DENVER (AP) The Federal Housing Administration is cracking down on real estate sales and refinancing scams in an effort to stem the damage done by foreclosures that hit the housing market in recent years.
The Federal Housing Finance Agency says it’s also cracking down against other types of mortgage and foreclosure scams, including sales and loans made to people under age 30.
Fannie Mae, the nation’s largest private mortgage lender, says it will help consumers get their loans back.
Housing finance experts say the FTC has become more proactive in the last few years to crack down on the types of scams it sees on the rise.
Homes sold with a forged title are now considered fraudulent and must be repaired.
FHA is cracking the whip on mortgage lenders to ensure they follow the law.
And the Consumer Financial Protection Bureau says it is expanding its enforcement of predatory lending rules and regulations, which it has long criticized.
“These are predatory loans and they’re being sold,” said John Stancil, a partner at Washington law firm Wiley Rein and an expert on mortgage lending.
“You need to take action.”
Fannie Mae says it has received more than 7,000 complaints since the beginning of the year from consumers who purchased loans with forged titles and other mislabeled documents, including forged titles that had never been issued by Fannie.
The agency has opened nearly a dozen investigations and is looking into additional claims.
The agency says it also has filed more than 1,000 civil cases in states and municipalities against companies that are selling bogus mortgage and mortgage refinancing loans.
Fitch Ratings, a ratings agency, says the number of fraudulent mortgage and refinance loans in the U.S. is at a record high.
It also said it’s launching a program to help homeowners refinance their loans at lower interest rates and offer them more protection against foreclosure.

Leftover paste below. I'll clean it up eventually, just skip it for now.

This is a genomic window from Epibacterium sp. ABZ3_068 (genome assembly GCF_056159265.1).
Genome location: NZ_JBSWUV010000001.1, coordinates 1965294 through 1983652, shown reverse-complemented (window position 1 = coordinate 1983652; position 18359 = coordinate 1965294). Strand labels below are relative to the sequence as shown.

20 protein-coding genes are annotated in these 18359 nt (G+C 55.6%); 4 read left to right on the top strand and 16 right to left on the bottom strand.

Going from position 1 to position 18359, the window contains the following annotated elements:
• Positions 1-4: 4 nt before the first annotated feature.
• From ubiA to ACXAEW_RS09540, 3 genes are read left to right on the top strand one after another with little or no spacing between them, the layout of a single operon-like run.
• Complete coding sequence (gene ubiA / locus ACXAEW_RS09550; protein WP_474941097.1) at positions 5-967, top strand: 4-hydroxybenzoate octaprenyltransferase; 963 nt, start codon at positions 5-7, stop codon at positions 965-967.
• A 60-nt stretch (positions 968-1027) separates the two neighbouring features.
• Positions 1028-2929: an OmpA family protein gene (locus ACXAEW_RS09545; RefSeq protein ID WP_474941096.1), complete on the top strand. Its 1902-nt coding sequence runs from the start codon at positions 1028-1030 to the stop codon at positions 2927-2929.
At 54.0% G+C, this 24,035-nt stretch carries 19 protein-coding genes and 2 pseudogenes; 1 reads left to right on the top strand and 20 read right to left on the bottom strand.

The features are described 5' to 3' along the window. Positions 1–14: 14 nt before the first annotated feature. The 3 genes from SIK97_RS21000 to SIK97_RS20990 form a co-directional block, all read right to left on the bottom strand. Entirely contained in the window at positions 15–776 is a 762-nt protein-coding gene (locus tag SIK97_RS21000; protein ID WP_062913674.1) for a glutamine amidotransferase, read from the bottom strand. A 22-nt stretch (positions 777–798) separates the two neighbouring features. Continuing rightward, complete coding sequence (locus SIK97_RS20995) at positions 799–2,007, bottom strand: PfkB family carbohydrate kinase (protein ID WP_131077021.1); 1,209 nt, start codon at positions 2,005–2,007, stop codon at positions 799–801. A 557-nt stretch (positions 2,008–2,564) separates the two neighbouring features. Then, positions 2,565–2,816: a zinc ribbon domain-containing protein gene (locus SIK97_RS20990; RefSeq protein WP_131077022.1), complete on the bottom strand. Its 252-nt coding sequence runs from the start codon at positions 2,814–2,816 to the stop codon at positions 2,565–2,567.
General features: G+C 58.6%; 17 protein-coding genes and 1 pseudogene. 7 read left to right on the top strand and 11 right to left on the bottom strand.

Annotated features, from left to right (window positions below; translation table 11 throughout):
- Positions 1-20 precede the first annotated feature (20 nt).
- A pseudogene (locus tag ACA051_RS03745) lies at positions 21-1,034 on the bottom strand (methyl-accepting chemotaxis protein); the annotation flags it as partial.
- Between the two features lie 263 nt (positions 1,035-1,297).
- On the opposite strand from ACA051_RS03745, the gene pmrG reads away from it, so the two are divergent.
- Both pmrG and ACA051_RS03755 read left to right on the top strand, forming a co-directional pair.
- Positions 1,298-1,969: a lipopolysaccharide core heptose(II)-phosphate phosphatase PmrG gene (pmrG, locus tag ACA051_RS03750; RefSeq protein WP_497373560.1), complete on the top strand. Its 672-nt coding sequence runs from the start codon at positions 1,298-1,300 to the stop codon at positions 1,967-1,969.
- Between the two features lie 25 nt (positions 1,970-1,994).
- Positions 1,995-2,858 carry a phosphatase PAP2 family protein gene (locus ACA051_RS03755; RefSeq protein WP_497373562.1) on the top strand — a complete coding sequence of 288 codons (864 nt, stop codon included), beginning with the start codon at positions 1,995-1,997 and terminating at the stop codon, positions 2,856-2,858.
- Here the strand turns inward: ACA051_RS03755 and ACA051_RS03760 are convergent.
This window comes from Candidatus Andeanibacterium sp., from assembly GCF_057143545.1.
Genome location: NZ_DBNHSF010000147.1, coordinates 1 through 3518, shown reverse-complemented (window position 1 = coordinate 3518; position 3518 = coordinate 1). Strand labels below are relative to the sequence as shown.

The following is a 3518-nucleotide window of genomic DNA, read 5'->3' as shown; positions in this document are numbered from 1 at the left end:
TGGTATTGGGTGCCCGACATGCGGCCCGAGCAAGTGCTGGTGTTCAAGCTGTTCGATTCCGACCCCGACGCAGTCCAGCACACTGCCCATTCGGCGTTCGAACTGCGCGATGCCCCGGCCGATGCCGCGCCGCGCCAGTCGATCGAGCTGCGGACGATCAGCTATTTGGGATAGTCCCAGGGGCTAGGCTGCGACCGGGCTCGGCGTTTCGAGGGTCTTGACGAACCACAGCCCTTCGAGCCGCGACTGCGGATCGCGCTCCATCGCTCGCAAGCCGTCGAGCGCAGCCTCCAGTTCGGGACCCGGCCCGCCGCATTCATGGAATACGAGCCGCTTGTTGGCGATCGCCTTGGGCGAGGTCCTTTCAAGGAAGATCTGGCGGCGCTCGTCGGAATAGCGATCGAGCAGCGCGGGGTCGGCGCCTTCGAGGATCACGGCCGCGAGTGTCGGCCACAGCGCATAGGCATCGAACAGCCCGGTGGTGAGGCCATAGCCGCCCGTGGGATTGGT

Fears about mortgage lending are growing among borrowers and consumers alike, with banks saying they’re underperforming.
The number of people who are struggling with mortgages increased from 7 million in April to 11.2 million in September, according to the Consumer Federation of America.
The FHA says it plans to spend $2 billion in the next year to help address the foreclosure crisis.
The government agency has stepped up its efforts to crack DownOn Fraud and Fraudulent Mortgage Lending.
FHFA has been conducting workshops for mortgage servicers and lenders on the best practices for refinance, and has created a hotline for borrowers to file complaints about the mortgage brokers.
It has also created a website for consumers to report fraudulent mortgage loans.
Fannie said in a statement that it is committed to making sure that every homeowner has access to the best financial solutions available.
“We are taking additional steps to prevent fraudulent loans from posing a threat to homeowners,” the agency said.
“Our goal is to ensure that every borrower has the resources and resources necessary to succeed in a competitive market.
We will continue to work to improve consumer protection and will work with our lenders to identify and prosecute those who pose a risk to the stability of our financial markets.”